The current topic of discussion is children’s and young adult literature.
Last week I read a blog post — “Missing the window on kids’ books” — that I really identified with. I know there are a ton of great children’s books out there that I didn’t read when I was young, or that have been published in the years since then. But now is just not the time for me to read them. Without the nostalgia factor, I can’t connect with them at all. So my consumption of children’s literature is on hold until I have my own kids, and then maybe I can recreate some of the magic, seeing it through their eyes.
Young adult is a different beast, if only because it’s so huge right now. And because it’s so huge… I honestly get a little resentful of it. It’s not that I don’t think that YA is for adults. It’s just that it’s not for me, at least not in the amounts that YA bloggers devour them.
And it’s everywhere. I hear about an interesting premise, and it turns out to be YA. I’m not going to completely dismiss a book because of that, but I’d so much rather just get the story, without the requisite love triangle and general adolescent angst. I think it’s great that teens these days have so many stories to choose from, with interesting worlds and relatable characters. But those characters just aren’t as relatable to me, and I can only take them in occasional doses.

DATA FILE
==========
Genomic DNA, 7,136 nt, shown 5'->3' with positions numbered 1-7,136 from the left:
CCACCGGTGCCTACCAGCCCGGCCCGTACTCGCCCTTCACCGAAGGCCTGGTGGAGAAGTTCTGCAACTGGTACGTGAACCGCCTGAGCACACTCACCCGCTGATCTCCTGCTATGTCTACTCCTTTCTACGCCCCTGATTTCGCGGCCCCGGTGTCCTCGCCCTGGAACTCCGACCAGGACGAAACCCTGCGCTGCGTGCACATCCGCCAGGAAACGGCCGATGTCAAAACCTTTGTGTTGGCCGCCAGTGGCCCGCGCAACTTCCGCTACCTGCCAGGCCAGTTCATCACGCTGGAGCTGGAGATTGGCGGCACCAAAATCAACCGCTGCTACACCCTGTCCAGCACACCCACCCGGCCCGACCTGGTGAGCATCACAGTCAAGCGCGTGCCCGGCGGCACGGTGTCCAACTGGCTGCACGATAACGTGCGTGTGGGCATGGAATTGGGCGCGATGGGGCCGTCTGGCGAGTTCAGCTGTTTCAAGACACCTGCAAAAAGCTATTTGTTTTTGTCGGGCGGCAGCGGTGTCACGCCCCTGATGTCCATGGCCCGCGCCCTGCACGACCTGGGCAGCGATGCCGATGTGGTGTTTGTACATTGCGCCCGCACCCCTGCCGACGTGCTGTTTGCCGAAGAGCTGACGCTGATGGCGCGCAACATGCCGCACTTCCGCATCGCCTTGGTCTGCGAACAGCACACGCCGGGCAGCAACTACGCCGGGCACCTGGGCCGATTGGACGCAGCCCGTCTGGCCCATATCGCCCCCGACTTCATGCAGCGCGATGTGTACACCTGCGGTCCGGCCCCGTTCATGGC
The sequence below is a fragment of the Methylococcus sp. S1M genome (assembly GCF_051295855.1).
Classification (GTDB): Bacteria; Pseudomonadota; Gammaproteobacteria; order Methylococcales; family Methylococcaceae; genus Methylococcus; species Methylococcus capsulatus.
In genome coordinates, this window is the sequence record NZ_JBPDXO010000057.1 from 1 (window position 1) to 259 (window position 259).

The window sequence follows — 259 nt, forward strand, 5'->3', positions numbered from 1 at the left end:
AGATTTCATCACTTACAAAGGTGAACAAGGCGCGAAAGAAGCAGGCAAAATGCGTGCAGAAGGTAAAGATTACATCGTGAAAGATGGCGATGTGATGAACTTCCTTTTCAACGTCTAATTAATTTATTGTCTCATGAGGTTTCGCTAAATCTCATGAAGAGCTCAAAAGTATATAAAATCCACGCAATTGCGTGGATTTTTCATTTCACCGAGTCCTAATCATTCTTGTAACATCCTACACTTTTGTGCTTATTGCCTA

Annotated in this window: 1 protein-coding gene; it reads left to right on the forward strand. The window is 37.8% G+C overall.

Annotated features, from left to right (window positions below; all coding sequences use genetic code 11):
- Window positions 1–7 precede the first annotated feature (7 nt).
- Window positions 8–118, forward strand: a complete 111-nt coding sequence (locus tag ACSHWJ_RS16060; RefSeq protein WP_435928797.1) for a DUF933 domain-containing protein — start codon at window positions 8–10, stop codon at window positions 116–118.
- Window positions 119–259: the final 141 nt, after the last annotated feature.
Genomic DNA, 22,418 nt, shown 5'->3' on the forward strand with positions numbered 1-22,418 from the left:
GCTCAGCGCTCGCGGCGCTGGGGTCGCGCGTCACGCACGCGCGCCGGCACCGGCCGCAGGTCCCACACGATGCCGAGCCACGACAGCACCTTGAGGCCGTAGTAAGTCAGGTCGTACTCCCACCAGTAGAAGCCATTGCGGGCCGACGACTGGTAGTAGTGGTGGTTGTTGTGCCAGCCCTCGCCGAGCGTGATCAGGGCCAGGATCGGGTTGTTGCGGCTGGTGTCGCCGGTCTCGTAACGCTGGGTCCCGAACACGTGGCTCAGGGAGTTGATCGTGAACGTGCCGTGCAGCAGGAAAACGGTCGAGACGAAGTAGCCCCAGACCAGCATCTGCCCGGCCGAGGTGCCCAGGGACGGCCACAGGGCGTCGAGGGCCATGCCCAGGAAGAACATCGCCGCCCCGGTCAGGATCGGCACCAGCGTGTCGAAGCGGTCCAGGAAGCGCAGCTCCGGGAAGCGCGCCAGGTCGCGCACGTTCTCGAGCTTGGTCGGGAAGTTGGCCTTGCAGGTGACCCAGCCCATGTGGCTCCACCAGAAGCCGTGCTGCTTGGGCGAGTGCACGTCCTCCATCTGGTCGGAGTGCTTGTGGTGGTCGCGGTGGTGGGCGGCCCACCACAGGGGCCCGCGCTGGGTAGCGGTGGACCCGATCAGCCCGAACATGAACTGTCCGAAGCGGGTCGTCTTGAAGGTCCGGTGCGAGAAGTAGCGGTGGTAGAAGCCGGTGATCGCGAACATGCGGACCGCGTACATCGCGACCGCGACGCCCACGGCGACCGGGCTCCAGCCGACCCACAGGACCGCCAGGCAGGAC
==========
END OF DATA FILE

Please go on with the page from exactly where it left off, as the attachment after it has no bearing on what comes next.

(I also really hate reading an incomplete series, so a lot of the really hot books out right now, I probably will read once the trilogy — it’s usually a trilogy — is finished. Divergent comes to mind as one that’s on my radar.)
As for my own favorites from my younger years, there’s nothing out of the ordinary. Chronicles of Narnia, Little House on the Prairie, Nancy Drew (typically not Hardy Boys, although I did like some of the crossovers), Babysitters Club, Fear Street… your typical big name series.
But there are a couple titles that come to mind that are more obscure, books that would fit right in with today’s paranormal trends: You Can Never Go Home Again, and its sequel, Save the Last Dance for Me, by Dyan Sheldon. The second was published in ’95, meaning they were probably some of the last books I read before school sucked my reading soul away. I’d be curious to read them again now to see if I enjoy them as much as I did back then.
As an adult, do you rely on nostalgia to enjoy books aimed at younger readers? Or can you appreciate them for what they are?